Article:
It seems like every time I bump into something, I bruise. What’s causing me to bruise so easily and is there something I can do to stop it?
Bruising, also called ecchymosis, is caused by extravasation or leaking of blood into the skin. The bleeding is the result of a complex process and begins with our largest organ-the skin. The skin acts as a barrier of protection to the blood vessels. When there is direct trauma to the skin, it can result in bleeding of these vessels. An essential part of the bleeding process is clotting. Clotting is an important process to prevent further bleeding and to promote healing. It is a cascade of events involving platelets and other clotting factors. These factors are produced in the bone marrow, liver and the result of adequate nutritional intake. Easy bruising is the result of any abnormality in this process.
Ecchymosis is a common issue in kidney patients. Most kidney patients have lost skin elasticity because of aging, sun exposure and possibly uremia, which diminishes the skin’s protective role. Therefore it is not unusual to see bruising with minimal trauma (e.g. bumping into wall). Many times these same patients are on medication that interferes with the clotting process. Aspirin, plavix, ticlid and diipyridomle inhibit platelet function, while medicines like coumadin and heparin inhibit the clotting cascade. Despite the risk, these medications often play an important role in the treatment of kidney patients. Additionally, acquired clotting disorders can be seen in our patients. Those who are malnourished and/ or have liver disease often develop vitamin K deficiency. Other acquired disorders like clotting factor deficiencies are very rare. Another cause of bruising is systemic inflammatory disorders referred to as vasculitides. These disorders result in direct blood vessel injury and are often the cause of the patient’s kidney disease. So there are a variety of explanations for eccyhmosis, but are there any ways to prevent it?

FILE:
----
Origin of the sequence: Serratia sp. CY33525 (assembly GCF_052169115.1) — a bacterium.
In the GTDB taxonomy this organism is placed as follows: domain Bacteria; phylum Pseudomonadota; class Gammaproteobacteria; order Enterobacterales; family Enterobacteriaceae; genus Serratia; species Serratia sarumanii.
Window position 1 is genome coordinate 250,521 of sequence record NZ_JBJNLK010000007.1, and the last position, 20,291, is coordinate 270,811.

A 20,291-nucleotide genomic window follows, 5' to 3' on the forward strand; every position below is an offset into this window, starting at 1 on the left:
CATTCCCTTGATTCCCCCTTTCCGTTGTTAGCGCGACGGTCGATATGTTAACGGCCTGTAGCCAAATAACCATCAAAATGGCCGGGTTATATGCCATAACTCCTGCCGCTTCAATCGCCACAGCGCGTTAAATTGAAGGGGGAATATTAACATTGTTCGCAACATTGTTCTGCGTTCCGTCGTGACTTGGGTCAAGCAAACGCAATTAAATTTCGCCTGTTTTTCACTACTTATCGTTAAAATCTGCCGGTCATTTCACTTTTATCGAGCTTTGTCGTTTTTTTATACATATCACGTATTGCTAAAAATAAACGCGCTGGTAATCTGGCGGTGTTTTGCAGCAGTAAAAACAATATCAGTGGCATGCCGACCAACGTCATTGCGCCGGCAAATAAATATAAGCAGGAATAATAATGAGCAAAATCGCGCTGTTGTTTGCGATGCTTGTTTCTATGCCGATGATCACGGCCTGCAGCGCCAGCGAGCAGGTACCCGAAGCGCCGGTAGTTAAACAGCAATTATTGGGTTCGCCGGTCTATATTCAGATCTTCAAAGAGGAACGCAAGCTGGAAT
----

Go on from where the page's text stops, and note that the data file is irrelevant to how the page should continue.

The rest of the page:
Once you understand the factors that contribute to ecchymosis, you begin to form a preventive treatment plan. I recommend patients have appropriate covering of exposed skin especially arms and hands. Often, patients do not realize they are causing injury because of the minimal trauma or loss of sensation, due to neuropathy seen commonly in diabetes. Therefore, patients must become more aware of their environment where areas of trauma to extremities can occur. Common areas are counter edges, small doorways or other small passageways. Additionally, for those patients with problems walking, appropriate support equipment (e.g. walkers or canes) should be used. And for those patients who are more debilitated, proper techniques should be used when transferring these patients from bed to wheelchairs.
Kidney patients are on medications that increase the risk for bleeding. Review of the appropriateness of these medications should be done routinely. Also, herbal supplements may interfere with these medications and increase the risk for bleeding.
As a reminder, patients should be counseled on appropriate nutrition and foods to take when using anticoagulant medicine. Adequate nutritional intake should be reviewed by a dietitian. If there is no explanation for the bruising, the patient should seek appropriate medical attention to evaluate for a systematic disorder.
Dr. Garrett White is a practicing nephrologist with Southeast Renal Associates based in Charlotte and Monroe, N.C.
This article originally appeared in the March 2008 issue of aakpRENALIFE.